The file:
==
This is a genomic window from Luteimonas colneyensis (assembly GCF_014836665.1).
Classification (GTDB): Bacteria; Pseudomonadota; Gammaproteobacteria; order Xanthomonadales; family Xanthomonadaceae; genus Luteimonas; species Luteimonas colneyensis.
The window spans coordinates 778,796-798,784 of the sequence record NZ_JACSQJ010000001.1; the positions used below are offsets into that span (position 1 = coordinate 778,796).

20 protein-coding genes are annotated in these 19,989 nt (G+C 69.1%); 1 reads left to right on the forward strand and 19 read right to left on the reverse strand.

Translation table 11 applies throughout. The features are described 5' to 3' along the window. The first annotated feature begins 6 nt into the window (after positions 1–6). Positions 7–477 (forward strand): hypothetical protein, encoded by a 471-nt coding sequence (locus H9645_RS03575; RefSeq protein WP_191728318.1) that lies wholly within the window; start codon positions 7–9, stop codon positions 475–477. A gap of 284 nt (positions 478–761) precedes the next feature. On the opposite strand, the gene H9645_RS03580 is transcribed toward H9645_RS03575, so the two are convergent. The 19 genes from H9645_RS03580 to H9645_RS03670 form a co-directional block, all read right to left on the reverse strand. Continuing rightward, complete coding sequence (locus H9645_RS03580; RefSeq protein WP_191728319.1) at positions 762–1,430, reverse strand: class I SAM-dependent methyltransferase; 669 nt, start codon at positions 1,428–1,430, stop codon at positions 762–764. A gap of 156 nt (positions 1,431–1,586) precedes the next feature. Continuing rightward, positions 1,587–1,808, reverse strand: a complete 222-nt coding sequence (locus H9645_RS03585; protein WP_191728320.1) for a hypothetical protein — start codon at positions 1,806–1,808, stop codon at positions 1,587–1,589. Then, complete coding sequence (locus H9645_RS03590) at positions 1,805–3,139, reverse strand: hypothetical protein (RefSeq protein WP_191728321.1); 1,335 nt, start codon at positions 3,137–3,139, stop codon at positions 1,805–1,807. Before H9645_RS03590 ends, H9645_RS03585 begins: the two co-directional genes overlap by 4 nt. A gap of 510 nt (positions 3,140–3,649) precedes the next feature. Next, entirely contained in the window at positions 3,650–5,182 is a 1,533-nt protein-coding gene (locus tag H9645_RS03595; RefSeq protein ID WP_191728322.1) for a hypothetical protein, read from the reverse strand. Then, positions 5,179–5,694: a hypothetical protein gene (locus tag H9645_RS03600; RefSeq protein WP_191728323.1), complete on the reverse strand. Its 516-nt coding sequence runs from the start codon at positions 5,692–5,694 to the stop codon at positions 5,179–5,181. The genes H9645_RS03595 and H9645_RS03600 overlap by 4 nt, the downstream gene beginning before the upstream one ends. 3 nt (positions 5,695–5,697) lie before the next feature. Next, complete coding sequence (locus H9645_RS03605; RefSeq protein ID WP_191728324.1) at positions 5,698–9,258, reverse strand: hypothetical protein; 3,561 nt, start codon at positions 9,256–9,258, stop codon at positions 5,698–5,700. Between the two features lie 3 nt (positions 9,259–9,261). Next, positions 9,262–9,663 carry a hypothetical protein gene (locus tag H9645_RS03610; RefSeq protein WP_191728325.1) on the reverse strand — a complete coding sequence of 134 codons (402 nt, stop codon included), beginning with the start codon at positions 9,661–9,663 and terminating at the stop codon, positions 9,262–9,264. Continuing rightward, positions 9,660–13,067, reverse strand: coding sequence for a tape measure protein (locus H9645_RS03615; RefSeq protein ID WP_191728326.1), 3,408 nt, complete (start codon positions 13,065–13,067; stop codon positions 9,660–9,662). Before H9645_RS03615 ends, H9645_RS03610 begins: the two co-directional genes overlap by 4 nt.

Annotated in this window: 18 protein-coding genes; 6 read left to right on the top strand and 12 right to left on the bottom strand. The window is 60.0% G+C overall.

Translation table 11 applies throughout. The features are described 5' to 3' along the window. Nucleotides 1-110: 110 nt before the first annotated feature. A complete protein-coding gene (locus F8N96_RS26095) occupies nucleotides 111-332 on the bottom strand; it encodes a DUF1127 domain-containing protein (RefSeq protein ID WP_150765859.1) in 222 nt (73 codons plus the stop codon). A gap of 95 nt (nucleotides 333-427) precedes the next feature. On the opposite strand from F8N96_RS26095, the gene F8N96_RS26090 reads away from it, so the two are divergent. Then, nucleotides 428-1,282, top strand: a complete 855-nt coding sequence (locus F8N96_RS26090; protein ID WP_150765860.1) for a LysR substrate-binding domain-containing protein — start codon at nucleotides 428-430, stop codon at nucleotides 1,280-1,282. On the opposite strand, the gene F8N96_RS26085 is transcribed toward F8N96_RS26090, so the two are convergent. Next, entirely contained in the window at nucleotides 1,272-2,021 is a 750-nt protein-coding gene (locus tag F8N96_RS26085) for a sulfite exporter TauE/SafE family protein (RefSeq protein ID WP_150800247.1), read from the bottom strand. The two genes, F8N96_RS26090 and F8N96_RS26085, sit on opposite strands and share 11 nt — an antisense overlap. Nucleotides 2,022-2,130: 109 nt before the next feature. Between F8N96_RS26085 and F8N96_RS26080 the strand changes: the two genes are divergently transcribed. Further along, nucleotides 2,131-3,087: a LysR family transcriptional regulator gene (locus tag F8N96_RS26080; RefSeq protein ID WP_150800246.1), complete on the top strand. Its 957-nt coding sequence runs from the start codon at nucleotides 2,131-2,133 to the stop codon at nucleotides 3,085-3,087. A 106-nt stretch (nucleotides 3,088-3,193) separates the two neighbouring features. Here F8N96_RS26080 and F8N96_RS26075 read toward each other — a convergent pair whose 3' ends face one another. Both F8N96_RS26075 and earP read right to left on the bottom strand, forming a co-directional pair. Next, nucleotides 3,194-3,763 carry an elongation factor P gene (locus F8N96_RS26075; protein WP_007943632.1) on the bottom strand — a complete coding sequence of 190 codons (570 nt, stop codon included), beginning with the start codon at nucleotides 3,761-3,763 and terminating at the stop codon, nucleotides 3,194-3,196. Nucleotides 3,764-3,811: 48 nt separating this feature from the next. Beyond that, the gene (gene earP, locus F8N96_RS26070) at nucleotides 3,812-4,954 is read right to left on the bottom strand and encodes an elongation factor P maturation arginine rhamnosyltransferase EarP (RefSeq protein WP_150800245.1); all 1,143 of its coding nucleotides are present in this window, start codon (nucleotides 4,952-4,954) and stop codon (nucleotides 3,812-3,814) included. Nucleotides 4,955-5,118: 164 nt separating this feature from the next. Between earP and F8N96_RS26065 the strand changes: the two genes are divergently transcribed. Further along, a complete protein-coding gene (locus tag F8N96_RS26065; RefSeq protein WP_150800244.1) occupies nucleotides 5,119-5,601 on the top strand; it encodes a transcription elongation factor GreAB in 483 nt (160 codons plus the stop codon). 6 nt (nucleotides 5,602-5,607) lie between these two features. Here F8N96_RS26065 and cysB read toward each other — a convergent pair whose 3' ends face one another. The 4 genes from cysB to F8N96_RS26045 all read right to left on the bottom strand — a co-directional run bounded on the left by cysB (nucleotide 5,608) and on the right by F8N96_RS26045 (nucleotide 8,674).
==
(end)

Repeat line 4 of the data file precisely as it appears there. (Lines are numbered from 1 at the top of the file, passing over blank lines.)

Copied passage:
20 protein-coding genes are annotated in these 19,989 nt (G+C 69.1%); 1 reads left to right on the forward strand and 19 read right to left on the reverse strand.